That said, Olszewski, playing wide receiver, made a great catch over the middle during the fourth quarter, but took a hard hit from a Carolina defender and needed to go into the medical tent for observation. He didn’t finish the game.
New England appeared to dodge a bullet when LB Kyle Van Noy suffered a left knee injury while sacking Panthers QB Cam Newton on Carolina’s second possession. He needed assistance from the medical staff on the field for a few moments before being taken inside the blue pop-up medical tent behind the bench for further evaluation.
Van Noy later did some running on the sideline to test the knee out and remained on the bench thereafter. He went back into the game in the mid-second quarter.
The news wasn’t as encouraging for several other Patriots, however. TE Benjamin Watson was shaken up after he took a hard, late hit with about a minute left in the first quarter. He never returned to the field. Neither did rookie RB Damien Harris, who needed help from the medical staff to get off the field with about five minutes to play in the first half.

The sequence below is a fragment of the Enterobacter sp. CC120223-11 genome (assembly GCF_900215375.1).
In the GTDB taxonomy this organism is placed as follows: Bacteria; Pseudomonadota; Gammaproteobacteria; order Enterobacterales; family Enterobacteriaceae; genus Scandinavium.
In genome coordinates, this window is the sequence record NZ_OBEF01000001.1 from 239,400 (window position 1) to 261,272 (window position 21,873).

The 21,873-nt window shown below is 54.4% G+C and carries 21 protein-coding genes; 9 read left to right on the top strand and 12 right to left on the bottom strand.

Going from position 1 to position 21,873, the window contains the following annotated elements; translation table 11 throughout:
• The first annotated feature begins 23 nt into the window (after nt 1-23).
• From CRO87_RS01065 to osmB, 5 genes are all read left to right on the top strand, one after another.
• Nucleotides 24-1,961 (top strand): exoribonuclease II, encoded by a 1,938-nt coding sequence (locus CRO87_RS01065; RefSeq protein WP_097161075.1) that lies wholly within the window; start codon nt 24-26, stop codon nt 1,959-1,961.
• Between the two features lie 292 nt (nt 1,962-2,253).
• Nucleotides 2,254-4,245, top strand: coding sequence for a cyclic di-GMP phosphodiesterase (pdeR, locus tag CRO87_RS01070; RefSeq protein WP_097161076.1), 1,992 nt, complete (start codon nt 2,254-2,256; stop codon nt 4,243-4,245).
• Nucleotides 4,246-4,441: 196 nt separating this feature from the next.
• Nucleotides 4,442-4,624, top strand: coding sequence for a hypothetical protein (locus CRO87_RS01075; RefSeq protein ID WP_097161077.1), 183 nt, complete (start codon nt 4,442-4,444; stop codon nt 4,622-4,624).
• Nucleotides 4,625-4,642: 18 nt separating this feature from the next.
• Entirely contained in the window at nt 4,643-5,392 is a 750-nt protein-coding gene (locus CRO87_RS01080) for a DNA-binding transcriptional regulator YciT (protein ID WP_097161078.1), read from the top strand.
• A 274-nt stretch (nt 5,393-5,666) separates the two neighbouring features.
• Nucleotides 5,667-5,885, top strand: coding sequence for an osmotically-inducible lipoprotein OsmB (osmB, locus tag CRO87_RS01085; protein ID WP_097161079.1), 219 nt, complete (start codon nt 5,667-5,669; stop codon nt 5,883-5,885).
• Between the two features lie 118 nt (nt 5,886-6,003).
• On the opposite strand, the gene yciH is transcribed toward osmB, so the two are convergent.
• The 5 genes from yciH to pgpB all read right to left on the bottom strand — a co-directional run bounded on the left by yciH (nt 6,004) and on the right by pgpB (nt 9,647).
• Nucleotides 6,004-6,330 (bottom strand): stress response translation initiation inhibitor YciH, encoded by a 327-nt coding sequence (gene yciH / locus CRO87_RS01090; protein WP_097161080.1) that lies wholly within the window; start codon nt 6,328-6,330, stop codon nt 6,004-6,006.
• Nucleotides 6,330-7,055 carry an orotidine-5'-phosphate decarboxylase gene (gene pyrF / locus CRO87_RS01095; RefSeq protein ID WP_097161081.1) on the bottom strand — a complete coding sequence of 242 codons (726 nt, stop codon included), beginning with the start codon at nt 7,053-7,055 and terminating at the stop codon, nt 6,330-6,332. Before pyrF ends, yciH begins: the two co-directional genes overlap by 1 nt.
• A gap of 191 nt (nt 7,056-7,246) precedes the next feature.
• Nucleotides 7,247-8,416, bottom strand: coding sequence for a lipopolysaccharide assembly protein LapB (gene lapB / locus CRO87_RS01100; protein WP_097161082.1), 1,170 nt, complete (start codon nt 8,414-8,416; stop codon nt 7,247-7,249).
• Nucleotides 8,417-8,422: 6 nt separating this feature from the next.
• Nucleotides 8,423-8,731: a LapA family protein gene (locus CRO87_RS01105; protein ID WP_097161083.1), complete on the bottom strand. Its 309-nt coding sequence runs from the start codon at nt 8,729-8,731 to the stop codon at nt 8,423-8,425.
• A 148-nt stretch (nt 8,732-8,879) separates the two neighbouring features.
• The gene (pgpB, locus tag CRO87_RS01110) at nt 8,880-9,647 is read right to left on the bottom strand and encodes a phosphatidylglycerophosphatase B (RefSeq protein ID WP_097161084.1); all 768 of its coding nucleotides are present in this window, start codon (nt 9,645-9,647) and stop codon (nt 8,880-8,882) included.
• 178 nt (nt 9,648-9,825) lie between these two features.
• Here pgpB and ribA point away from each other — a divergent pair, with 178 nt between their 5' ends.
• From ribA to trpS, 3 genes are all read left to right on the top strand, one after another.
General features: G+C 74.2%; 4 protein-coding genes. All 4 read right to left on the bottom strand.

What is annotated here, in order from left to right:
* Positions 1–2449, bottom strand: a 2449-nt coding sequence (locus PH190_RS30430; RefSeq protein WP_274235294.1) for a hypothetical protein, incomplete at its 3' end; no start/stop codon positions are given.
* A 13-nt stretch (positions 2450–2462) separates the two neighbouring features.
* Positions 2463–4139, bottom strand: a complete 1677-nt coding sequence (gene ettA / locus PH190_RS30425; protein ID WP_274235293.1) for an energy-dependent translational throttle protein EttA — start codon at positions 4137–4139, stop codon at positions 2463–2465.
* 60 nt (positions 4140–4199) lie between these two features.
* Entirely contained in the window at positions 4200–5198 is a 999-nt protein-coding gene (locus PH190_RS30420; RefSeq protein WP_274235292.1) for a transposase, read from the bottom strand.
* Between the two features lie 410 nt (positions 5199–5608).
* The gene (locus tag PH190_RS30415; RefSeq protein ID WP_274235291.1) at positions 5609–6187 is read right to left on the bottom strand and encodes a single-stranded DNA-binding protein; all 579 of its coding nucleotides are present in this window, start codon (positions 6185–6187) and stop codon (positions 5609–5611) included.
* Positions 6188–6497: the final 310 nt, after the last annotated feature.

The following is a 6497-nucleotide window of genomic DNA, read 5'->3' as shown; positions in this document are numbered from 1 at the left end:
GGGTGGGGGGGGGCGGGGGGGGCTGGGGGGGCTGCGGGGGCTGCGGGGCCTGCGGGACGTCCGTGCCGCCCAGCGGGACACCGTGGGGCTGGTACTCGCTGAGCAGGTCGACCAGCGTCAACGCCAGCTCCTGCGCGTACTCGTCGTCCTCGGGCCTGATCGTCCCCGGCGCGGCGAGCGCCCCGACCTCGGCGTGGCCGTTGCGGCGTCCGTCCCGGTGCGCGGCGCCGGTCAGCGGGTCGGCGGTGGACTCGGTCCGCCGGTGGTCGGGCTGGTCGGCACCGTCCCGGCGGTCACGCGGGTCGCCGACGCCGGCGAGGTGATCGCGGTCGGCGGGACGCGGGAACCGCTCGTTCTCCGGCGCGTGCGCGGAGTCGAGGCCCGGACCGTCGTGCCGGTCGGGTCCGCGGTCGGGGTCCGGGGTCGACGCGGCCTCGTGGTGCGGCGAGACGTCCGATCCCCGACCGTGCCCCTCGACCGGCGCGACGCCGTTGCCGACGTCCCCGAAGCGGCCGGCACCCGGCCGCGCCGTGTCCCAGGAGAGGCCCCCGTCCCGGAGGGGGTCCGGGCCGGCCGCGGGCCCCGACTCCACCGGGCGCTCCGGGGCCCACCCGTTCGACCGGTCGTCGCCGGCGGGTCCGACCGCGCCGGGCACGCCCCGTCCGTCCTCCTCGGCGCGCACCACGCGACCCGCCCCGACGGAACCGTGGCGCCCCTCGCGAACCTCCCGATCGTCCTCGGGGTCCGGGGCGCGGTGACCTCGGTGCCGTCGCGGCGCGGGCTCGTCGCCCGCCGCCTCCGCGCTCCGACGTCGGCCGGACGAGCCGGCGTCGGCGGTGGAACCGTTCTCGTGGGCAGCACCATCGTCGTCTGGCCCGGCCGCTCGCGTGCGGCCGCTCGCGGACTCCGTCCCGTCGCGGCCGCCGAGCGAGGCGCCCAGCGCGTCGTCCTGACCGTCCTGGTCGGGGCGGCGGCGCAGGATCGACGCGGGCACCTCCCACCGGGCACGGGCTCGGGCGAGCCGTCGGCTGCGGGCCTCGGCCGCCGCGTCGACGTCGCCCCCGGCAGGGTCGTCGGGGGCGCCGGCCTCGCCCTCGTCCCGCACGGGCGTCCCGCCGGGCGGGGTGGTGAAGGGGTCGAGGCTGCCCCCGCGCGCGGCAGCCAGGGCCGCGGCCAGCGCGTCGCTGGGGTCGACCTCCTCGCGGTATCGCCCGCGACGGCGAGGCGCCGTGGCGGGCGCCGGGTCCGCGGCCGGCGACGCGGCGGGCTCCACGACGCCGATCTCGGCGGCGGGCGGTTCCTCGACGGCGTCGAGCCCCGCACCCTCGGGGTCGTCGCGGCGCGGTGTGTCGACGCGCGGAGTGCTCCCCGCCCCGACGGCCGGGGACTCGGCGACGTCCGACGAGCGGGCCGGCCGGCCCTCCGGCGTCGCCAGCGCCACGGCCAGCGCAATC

The worst development involved veteran special teams contributor Brandon King. With less than two minutes to go in the first half, King seemed to suffer a serious knee injury. A cart was needed to take him to the locker room after several of his teammates rushed onto the field to offer their good wishes. Scenes like this tend to foreshadow season-ending diagnoses.
Fourteen Patriots didn’t dress for Thursday night’s contest, either due to injury or some other off-field reason. As noted earlier, Berrios was among them. He had a pregame health evaluation on the field (for reasons unclear) and was deemed unfit to play against Carolina. He was at practice Tuesday, the most recent padded practice, so, it’s possible he came down with something at that time.